If saving your life meant condemning your soul, what would you do?
In Salem Village, under Puritan rule, it was understood that a tangible and perpetual war raged between good and evil. In this war, every Puritan was a soldier for good and every Puritan soul was a battlefield.
Any sin, every sin, was an invitation to evil – lying, gambling, murder, adultery. If those sins were not confessed, and therefore not forgiven, then evil grew stronger, darker, and threatened not just the unrepentant sinner but all those around him or her.
Imagine then, being brought before the court as an accused witch.
“Have you committed this heinous offense?” they would ask.
“Nay!” you would say, for you would know in your heart you have not chosen to harm anyone, you have not sacrificed your soul to please Satan, nor would you ever.
But a confession could save your life, for it was upon confession to the congregation, upon true repentance, that Satan and his control would be cast aside and your sins would be forgiven. You would need only to expose others who had sinned by, themselves, making a similar pact with the devil, and you would not hang like the condemned, but would be freed instead.
Of course, you would confess, would you not?
After all, everyone sinned. You as well. And surely, at some point in your life you committed some act that you, perhaps, did not think so bad as to warrant a confession. Or, perhaps, at some point in your life, you did not realize you had sinned.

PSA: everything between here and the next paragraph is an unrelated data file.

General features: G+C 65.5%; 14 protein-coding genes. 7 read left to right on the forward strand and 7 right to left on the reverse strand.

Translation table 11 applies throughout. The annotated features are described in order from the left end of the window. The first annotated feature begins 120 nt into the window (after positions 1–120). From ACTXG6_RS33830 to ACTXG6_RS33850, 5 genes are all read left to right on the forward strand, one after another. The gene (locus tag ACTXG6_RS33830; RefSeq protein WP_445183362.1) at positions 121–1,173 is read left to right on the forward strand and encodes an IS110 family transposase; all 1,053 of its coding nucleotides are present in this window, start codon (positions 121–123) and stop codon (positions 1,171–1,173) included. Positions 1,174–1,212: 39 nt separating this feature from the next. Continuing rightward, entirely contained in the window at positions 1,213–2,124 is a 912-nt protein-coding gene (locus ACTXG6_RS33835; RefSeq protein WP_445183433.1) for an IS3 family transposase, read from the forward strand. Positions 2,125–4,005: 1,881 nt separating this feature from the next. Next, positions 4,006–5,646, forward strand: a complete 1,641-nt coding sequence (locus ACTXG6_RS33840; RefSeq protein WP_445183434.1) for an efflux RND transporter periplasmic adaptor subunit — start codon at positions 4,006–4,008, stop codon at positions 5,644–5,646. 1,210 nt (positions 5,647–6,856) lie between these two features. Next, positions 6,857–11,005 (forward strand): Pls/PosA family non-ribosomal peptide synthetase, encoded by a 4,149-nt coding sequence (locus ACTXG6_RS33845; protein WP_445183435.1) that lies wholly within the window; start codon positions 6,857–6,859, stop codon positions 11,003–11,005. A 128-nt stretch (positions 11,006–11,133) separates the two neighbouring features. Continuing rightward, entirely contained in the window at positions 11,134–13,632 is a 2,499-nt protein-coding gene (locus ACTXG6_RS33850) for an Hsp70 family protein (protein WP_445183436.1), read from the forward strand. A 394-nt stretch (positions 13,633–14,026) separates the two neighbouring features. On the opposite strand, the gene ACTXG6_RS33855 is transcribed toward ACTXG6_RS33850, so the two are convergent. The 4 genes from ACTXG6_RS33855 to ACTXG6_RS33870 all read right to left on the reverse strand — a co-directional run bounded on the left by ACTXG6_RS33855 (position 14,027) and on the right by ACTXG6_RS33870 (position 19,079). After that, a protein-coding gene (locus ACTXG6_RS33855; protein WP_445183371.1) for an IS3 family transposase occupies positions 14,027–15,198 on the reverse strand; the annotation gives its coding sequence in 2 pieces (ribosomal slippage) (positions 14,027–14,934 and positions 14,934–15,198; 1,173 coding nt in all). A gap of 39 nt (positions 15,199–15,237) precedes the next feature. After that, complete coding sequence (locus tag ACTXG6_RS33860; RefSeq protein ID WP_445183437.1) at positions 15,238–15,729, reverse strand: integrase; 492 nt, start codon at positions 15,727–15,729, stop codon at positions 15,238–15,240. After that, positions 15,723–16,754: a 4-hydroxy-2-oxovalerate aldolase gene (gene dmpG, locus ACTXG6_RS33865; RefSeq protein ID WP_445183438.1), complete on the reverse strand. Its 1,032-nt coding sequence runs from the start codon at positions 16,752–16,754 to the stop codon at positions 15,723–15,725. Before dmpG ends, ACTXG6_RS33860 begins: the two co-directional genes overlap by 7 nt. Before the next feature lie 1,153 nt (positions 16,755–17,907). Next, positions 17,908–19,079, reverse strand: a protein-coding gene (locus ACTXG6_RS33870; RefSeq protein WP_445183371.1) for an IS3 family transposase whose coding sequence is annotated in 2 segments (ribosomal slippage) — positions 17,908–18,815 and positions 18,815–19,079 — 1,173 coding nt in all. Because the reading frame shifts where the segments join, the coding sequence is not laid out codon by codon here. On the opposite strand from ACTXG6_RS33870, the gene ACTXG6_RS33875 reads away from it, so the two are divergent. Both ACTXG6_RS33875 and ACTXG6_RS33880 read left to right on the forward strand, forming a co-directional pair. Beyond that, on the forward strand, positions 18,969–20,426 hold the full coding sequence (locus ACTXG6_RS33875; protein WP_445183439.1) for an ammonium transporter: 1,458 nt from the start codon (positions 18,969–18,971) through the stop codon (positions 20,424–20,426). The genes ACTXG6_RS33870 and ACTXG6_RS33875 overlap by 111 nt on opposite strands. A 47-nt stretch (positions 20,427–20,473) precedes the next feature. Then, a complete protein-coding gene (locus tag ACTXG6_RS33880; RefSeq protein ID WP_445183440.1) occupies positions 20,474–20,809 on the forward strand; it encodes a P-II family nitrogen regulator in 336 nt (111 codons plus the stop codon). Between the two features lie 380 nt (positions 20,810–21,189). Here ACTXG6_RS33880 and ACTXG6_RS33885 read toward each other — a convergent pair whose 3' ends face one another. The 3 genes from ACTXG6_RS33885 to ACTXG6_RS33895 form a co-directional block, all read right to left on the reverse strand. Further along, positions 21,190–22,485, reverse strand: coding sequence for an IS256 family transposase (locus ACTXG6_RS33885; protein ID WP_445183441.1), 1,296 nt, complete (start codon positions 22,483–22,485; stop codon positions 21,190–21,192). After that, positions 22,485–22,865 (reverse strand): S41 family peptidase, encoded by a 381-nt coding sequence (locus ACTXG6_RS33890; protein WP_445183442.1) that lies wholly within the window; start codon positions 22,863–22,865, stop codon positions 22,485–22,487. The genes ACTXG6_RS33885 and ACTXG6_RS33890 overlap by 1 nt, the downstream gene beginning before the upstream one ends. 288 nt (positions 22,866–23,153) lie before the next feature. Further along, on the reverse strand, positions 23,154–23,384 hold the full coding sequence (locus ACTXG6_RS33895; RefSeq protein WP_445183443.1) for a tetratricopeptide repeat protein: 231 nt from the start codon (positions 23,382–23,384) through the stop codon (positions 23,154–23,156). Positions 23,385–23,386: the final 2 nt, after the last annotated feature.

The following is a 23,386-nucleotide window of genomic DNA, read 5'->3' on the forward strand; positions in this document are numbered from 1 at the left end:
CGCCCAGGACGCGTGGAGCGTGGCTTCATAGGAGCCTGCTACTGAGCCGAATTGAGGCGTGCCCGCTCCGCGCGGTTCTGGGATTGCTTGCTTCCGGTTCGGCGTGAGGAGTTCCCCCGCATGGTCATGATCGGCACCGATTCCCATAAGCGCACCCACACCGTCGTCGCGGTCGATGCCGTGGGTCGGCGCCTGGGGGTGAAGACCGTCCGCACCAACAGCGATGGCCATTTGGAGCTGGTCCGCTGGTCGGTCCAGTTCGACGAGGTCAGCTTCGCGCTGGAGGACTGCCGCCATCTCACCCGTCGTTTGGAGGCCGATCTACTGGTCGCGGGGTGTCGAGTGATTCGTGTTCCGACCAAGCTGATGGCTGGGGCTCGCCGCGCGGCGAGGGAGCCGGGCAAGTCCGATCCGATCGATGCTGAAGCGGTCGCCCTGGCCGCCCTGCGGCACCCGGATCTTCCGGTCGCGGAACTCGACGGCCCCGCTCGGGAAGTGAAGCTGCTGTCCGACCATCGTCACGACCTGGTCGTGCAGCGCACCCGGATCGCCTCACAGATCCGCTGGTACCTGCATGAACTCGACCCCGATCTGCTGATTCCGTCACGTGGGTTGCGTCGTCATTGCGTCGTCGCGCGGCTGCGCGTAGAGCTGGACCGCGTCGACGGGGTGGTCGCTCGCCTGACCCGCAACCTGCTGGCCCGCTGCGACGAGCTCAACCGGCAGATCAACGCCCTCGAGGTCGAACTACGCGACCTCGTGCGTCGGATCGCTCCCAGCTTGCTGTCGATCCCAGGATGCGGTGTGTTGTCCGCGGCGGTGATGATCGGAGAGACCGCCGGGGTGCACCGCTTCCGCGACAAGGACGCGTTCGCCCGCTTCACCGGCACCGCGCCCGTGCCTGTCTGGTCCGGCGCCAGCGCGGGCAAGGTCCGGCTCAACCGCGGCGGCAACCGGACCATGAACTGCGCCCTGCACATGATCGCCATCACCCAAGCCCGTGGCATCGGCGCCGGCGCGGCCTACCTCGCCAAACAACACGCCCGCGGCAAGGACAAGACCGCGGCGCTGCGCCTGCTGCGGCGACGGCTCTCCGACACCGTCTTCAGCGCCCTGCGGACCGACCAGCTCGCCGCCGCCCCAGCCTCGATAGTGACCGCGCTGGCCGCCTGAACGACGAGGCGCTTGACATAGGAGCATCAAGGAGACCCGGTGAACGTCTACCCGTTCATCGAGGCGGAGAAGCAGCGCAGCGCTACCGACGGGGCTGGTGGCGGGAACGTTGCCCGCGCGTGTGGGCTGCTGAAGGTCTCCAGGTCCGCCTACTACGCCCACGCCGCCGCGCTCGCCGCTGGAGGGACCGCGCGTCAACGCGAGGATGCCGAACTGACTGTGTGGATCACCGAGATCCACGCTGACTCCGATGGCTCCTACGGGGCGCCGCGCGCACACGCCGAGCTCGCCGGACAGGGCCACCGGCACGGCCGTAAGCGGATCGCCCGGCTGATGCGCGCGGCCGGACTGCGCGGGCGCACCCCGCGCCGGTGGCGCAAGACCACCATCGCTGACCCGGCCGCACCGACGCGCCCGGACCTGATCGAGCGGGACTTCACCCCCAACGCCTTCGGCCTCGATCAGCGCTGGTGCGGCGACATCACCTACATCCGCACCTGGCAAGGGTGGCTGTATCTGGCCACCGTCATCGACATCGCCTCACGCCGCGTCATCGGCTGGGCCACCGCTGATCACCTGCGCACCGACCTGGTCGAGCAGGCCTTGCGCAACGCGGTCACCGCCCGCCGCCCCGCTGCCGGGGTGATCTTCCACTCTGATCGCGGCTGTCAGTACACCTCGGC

Either way, you had not confessed. And by that inaction, a pack with the devil was formed. He was now in your heart, controlling your thoughts and actions, owning your soul and threatening the safety of all those around you.
How could you have allowed this to happen?
Your friends and neighbors are terrified. They are certain you are the doorway through which evil will control not just you, but them as well. Their inaction will allow evil to win the war. It cannot be permitted.
Everywhere they look, all they see, all they hear, all they think, could be some trick of Satan, for he was ever teasing, ever testing, ever searching for new souls to possess. New ways to conquer all that was good.
You will confess, for it will save not just your life and your soul, but also those of your neighbors.
Be cautious, though. For everyone who confesses, for yourself as well, the confession must be true. If it is not, if confession springs from your lips as a means to save your neck from the gallows not from a true desire for forgiveness, or if you say you have made this pact with the devil when you have not, your life may be spared but your soul would be banished to perpetual darkness for, you see, a lie is as great a sin as any.
The path is unclear for either could be some trick of evil.
What will you do?